Tuesday, April 28, 2015

SAPR Day, 2006

Languishing in YouTube obscurity is an Air Force SAPR (Sexual Assault Prevention and Response) video I originally watched in ~2006.  After some initial CSAF boilerplate, the video shows a re-enactment of the run-up to a sexual assault.  (The video should start playing at the beginning of the dramatization, just shy of 7 minutes in.)

In the early days of the current obsession with “sexual assault” in the military, the leadership of the Air Force, God bless them, hadn’t yet realized the intended program was about power and intimidation; they actually thought that they should try to, you know, prevent sexual assault, and quite reasonably assumed that this should be an effort that should address both male and female behavior.  This video is what they came up with.  While not without its problems, I was impressed that the vignette describes what, nineteen times in twenty, has become standard bar game:  handsome guy chats up cute girl, plies her with drinks and takes her home.  And in those nineteen times, what happens might lead to no worse than morning-after regrets or, in some cases, a trip to an abortion clinic.

But its that twentieth case that leads many people (me, for instance) to warn their daughters:  abstract sexual ethics aside, this kind of behavior can result in traumatic, soul-destroying outcomes.  We can – and should – debate whether the events in the film are legally actionable, and how in these circumstances the standard of proof could be met.  But that’s just cleaning up the mess.  The lesson young ladies should take away is:   as much as it depends on you, don’t make the mess.  It’s not about “blaming the victim,” it’s about staying out of harms way.

Unfortunately, it is a message the Air Force has now largely cast aside.  The SAPR 2015 season cranked up this week, and the kindest thing I can say about it is that I’ll have no shortage of blogging material.

Thursday, April 23, 2015

Elastic Raisins

It will surprise no one that I support the Hornes in their legal challenge, currently before the Supreme Court, to the partial confiscation of their raisin crop by the federal government under a price-support program. But this part of Ilya Somin's post attracted my attention:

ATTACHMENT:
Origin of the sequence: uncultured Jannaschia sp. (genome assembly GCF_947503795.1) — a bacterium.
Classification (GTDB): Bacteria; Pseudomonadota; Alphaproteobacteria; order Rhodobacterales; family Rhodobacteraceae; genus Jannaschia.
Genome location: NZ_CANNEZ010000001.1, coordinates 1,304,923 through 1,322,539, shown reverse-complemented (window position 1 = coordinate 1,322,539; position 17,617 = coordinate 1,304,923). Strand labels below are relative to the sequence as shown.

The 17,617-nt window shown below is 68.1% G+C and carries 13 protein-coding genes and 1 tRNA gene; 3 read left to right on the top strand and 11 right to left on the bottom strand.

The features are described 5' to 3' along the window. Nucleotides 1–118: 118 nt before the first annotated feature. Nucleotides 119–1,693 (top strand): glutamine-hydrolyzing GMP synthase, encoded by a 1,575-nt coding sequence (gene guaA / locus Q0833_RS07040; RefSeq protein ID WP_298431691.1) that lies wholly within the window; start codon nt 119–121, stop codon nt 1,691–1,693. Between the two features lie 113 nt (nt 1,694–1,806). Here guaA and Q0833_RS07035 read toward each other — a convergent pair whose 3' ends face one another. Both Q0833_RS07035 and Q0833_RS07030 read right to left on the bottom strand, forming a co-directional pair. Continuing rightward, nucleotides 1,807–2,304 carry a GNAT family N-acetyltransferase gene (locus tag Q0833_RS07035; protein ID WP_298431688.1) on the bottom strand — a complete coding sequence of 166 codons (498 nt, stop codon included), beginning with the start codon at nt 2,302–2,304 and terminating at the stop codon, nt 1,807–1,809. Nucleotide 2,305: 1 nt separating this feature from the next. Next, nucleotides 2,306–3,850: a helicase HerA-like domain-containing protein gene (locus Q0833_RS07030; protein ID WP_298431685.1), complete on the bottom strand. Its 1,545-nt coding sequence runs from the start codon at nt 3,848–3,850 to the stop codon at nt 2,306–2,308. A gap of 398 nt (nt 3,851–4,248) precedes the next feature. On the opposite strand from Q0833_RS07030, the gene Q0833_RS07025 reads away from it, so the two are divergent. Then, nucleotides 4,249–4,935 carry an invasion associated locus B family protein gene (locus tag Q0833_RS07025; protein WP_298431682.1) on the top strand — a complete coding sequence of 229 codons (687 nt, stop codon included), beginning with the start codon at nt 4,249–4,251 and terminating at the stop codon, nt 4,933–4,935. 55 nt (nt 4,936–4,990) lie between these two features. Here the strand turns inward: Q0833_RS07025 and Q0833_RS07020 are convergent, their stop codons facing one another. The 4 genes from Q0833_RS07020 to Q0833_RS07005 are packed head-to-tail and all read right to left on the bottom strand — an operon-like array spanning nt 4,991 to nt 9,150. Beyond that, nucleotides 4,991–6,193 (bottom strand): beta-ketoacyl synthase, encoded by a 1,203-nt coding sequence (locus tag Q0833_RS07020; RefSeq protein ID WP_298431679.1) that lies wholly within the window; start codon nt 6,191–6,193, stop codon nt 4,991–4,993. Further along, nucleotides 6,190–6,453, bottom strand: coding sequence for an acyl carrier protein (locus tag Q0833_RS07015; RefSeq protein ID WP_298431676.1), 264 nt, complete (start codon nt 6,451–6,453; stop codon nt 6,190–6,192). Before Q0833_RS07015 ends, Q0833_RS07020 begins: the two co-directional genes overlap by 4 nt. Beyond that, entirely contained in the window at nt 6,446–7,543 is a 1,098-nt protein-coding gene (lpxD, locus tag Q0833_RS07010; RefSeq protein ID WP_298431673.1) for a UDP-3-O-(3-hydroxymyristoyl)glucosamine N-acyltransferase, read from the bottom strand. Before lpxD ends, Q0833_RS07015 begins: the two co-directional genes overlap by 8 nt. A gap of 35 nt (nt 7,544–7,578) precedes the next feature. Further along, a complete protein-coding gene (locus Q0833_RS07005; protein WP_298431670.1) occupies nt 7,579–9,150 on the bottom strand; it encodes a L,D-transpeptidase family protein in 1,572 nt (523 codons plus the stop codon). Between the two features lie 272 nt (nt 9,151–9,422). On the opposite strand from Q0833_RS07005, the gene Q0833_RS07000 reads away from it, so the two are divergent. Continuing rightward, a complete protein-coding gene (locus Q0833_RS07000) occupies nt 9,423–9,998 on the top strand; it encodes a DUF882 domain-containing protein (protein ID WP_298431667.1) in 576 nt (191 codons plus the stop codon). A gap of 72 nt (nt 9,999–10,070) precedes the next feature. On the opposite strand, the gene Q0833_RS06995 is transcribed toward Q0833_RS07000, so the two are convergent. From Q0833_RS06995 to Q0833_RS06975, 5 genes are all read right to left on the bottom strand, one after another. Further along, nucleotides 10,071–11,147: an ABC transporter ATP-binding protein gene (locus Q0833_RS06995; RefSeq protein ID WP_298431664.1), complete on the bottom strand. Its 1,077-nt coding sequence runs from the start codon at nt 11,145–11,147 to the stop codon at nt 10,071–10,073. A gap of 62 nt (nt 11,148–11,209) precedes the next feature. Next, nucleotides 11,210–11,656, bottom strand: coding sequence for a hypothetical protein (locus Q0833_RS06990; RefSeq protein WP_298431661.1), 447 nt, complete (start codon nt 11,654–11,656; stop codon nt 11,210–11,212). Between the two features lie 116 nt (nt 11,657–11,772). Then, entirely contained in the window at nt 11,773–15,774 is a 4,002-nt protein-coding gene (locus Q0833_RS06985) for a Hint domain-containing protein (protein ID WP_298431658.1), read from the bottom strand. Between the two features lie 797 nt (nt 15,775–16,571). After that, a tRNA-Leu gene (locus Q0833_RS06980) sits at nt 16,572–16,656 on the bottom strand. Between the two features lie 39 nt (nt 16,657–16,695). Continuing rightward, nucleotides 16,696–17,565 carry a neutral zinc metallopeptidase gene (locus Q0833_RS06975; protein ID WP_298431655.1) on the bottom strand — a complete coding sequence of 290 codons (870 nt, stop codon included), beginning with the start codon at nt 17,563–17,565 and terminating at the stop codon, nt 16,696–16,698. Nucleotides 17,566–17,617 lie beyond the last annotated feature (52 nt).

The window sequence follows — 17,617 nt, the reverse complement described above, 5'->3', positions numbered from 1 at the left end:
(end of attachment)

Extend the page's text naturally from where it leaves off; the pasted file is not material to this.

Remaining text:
Michael McConnell, the prominent constitutional law scholar representing the Hornes, pointed out that his clients are probably still net losers from the program, even if you take into account the way in which they benefit from having a higher price. They would likely be better off if they could sell a larger quantity raisins at the lower price that would prevail in a freer market, than by selling fewer raisins for a higher price under the cartel scheme. Deputy SG Kneedler claimed this was not true because the demand for raisins is so “inelastic” that consumers would not buy more of them if the price were lower. That claim goes against basic economics 101, and I highly doubt that the justices will buy it.

Kneedler's estimate of the "elasticity of demand" (i.e., the price-sensitivity of raisin consumers) may or may not be true -- more on this later -- but it doesn't "go against econ 101". On the contrary, it is econ 101, as any actual basic economics textbook will confirm: the demand for some products, over certain price ranges and in certain economic contexts, doesn't change much in response to fluctuations in price. My own demand for raisins would be an example: I don't actually know what I pay for raisins, a pretty sure sign that a fall to any price above zero would not induce me to increase my family's consumption of raisins. Indeed, a rise in price would have to be large enough to attract my attention to the price in the first place before it would have an impact; I suspect that rise would have to be several multiples of its current price.

But I may not be the marginal raisin consumer. Many families whose food budgets are much more constrained "shop the sales" and might quickly switch to other products in response to changes in price. But that is an empirical question and cannot be settled merely by appeals to "basic economics".

Monday, April 06, 2015

Career Counseling Needed

Ace's Gun-of-the-Week entry a while back was the MP-44, a German WWII automatic rifle from which the Soviets apparently borrowed heavily for the AK-47. Its primary designer was Hugo Schmeisser, whom the Allies handed to the Soviets at the end of the war. I recognized the name from the Frederick Forsyth novel, The Dogs of War; ironically, however, the "schmeisser" sub-machine guns used in the novel likely refer to the MP-40, a weapon in the production of which Hugo Schmeisser himself was not involved.

I read The Dogs of War as a child and wanted to verify my recollection regarding the schmeisser; that page linked to the one for the real-life soldier of fortune Rolf Steiner, about whom is written:

In 1949, at the age of 16, Steiner decided to study for the priesthood. He intended to become a Catholic missionary in Africa. Following an affair with a nun at school, however, he decided that the military offered a more interesting life.

Well, yes.